My Ancestor was an Apprentice

Stuart A Raymond (Society of Genealogists Enterprises Ltd, 2010), A5 perfect bound, 122 pp.

This volume in the popular My Ancestor …… series is written by well-known genealogy author Stuart Raymond. Here the author looks at the long established institution of apprentices and apprenticeships, and how it is more than likely that we all have apprentices somewhere in our family histories. His confidence in this assertion is amply demonstrated in this book, showing the importance of apprenticeships to social cohesion as well as industry from the middle ages to the 19th century.

The book is in three parts; the first deals with the history of apprenticeships, the second with sources of apprentice information and the third with the extensive appendices.

The history of apprenticeships takes up the first three chapters of the book and conducts the reader through the social demography of apprentices and their masters, and how this contributed to the control of society. The author describes how the approaches to apprenticeship varied from the sons (and daughters) of the gentry, from those of the tradesmen and middle class, to the children of the poor and paupers. While the first two of these classes considered apprenticeships to be a step to a respectable and prosperous career; but for the poor, apprenticeships were more for the control of the unruly young and reduce their burden on the parish ( and with no particular attention to economic needs other than achieving the cheapest indentures available). In latter case a few lucky individuals (“the deserving poor”) might secure sponsorship from charitable institutions.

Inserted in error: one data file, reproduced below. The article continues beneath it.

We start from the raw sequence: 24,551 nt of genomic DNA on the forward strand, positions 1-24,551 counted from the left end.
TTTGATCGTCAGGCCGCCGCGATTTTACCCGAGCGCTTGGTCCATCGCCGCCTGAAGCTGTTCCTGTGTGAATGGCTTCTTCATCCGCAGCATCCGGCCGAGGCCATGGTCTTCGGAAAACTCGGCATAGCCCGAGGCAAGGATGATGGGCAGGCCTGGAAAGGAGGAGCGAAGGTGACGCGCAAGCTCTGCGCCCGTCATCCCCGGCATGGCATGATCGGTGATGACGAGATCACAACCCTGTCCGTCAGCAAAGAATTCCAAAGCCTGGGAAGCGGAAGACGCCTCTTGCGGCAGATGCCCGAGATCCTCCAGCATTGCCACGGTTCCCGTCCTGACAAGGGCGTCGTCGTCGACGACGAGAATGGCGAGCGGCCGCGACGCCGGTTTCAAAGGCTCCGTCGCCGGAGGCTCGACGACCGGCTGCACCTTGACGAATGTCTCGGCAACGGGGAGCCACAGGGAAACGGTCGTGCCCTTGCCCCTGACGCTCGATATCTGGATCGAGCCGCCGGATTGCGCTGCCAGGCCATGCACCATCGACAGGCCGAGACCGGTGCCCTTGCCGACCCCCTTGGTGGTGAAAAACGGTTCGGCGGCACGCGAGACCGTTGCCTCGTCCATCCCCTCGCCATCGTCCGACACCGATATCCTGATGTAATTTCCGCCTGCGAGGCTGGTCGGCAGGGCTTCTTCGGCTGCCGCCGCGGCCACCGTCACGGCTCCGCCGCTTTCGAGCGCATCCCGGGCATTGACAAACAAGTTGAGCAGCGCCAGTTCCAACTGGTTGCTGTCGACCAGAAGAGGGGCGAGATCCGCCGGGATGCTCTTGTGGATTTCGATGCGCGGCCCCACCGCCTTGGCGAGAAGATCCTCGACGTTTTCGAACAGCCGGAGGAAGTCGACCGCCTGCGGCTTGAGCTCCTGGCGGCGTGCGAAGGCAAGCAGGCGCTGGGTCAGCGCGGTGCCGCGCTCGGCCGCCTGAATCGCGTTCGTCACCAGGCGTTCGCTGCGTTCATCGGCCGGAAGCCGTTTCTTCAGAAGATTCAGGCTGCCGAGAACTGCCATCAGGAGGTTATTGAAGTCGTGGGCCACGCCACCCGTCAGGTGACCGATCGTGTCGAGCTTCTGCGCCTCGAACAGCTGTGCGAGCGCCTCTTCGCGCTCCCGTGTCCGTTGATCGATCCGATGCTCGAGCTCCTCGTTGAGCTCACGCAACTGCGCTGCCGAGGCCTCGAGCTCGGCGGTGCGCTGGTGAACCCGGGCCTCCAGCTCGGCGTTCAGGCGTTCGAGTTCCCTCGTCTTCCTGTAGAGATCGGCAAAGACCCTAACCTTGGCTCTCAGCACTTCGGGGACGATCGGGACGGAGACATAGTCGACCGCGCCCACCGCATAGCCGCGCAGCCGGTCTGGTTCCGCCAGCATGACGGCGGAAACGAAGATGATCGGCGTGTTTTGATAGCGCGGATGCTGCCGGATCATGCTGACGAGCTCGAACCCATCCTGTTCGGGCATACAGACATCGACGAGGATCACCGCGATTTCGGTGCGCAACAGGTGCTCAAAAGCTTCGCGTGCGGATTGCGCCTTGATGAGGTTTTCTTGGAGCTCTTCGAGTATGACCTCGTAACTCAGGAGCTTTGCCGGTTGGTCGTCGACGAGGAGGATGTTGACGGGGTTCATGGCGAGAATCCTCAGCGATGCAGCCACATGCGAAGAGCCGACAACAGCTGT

The second part of the book, in fifteen short chapters, concentrates on sources of apprentice information. This ranges from indentures and freedom registration at boroughs and guilds, through churchwarden and overseers accounts, inland revenue and charity records, court examinations and proceedings to some less obvious sources such as wills, poll books and parliamentary papers. In each of these chapters the author explains how apprentices can be identified – in some cases by attaining a status that could only be gained through apprenticeship.

The last part of the book comprises the indexes and references. Included here are some seventeen pages of sources containing apprentice information, some 230 text references. At the end there are two indexes – one of place names, and the other of subjects and names, which make finding appropriate references easy for the reader.

This book is well laid out, easily digestible, and given the breadth of the association of early modern lives with apprenticeship makes this both an invaluable guide to all family historians, and essential to most in their research and is thoroughly recommended to our members.

Tony Roberts

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